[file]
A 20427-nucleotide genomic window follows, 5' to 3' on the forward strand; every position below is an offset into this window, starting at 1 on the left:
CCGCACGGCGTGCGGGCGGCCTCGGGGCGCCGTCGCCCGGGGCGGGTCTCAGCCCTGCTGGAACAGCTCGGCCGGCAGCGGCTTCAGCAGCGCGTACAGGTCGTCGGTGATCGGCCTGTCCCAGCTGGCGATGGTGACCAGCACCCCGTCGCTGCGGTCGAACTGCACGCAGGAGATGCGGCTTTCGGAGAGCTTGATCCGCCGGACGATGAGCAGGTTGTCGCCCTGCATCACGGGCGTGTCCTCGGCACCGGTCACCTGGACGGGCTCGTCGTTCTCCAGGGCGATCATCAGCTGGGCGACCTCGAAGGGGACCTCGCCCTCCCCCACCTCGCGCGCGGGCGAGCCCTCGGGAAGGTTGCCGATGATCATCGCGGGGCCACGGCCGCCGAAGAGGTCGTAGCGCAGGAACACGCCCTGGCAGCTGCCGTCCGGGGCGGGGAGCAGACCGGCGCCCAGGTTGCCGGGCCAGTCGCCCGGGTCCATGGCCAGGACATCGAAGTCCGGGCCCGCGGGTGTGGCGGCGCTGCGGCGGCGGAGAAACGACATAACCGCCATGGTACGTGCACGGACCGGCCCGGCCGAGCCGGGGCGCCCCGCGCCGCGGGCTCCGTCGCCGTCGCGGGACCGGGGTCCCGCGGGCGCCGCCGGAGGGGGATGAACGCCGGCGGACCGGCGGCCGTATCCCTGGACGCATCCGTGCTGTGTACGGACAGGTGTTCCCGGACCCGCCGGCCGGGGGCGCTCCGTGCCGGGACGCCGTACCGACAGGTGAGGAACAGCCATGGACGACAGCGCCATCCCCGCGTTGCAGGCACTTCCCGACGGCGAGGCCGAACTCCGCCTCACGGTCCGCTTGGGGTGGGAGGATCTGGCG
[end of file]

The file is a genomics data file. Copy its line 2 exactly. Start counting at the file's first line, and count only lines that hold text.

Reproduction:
CCGCACGGCGTGCGGGCGGCCTCGGGGCGCCGTCGCCCGGGGCGGGTCTCAGCCCTGCTGGAACAGCTCGGCCGGCAGCGGCTTCAGCAGCGCGTACAGGTCGTCGGTGATCGGCCTGTCCCAGCTGGCGATGGTGACCAGCACCCCGTCGCTGCGGTCGAACTGCACGCAGGAGATGCGGCTTTCGGAGAGCTTGATCCGCCGGACGATGAGCAGGTTGTCGCCCTGCATCACGGGCGTGTCCTCGGCACCGGTCACCTGGACGGGCTCGTCGTTCTCCAGGGCGATCATCAGCTGGGCGACCTCGAAGGGGACCTCGCCCTCCCCCACCTCGCGCGCGGGCGAGCCCTCGGGAAGGTTGCCGATGATCATCGCGGGGCCACGGCCGCCGAAGAGGTCGTAGCGCAGGAACACGCCCTGGCAGCTGCCGTCCGGGGCGGGGAGCAGACCGGCGCCCAGGTTGCCGGGCCAGTCGCCCGGGTCCATGGCCAGGACATCGAAGTCCGGGCCCGCGGGTGTGGCGGCGCTGCGGCGGCGGAGAAACGACATAACCGCCATGGTACGTGCACGGACCGGCCCGGCCGAGCCGGGGCGCCCCGCGCCGCGGGCTCCGTCGCCGTCGCGGGACCGGGGTCCCGCGGGCGCCGCCGGAGGGGGATGAACGCCGGCGGACCGGCGGCCGTATCCCTGGACGCATCCGTGCTGTGTACGGACAGGTGTTCCCGGACCCGCCGGCCGGGGGCGCTCCGTGCCGGGACGCCGTACCGACAGGTGAGGAACAGCCATGGACGACAGCGCCATCCCCGCGTTGCAGGCACTTCCCGACGGCGAGGCCGAACTCCGCCTCACGGTCCGCTTGGGGTGGGAGGATCTGGCG